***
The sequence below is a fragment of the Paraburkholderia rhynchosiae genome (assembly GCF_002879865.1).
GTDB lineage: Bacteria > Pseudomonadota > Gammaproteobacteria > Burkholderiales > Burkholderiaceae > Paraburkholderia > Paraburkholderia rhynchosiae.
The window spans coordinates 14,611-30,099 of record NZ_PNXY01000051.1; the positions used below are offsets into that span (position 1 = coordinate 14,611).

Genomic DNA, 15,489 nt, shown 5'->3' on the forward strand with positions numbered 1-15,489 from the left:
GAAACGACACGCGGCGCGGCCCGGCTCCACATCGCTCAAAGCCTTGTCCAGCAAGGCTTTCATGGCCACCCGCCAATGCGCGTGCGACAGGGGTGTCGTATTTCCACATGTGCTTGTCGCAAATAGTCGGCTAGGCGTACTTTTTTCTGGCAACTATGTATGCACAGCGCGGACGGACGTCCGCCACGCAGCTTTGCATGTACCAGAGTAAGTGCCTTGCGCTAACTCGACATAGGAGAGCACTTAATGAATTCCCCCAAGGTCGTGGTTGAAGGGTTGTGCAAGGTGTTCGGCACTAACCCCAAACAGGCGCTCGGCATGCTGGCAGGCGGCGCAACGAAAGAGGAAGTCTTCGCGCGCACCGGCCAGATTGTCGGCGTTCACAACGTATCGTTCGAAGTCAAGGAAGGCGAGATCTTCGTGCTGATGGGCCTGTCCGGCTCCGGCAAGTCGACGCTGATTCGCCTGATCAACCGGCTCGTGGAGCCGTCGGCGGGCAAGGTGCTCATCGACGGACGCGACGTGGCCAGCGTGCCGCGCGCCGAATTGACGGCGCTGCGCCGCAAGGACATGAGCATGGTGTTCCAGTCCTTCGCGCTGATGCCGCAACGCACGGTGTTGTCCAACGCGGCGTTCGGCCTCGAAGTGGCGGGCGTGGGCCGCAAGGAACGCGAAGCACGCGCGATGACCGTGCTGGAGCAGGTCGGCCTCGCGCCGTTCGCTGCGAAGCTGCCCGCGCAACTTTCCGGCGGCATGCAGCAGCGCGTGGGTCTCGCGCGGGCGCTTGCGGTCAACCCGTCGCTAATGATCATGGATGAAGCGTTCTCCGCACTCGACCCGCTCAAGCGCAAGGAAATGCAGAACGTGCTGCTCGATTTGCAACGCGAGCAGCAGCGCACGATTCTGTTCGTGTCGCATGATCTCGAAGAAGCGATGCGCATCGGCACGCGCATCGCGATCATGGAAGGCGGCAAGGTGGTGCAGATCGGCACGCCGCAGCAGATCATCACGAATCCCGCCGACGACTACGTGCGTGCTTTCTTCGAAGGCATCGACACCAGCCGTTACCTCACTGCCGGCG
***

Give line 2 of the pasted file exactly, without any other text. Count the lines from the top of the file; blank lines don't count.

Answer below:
GTDB lineage: Bacteria > Pseudomonadota > Gammaproteobacteria > Burkholderiales > Burkholderiaceae > Paraburkholderia > Paraburkholderia rhynchosiae.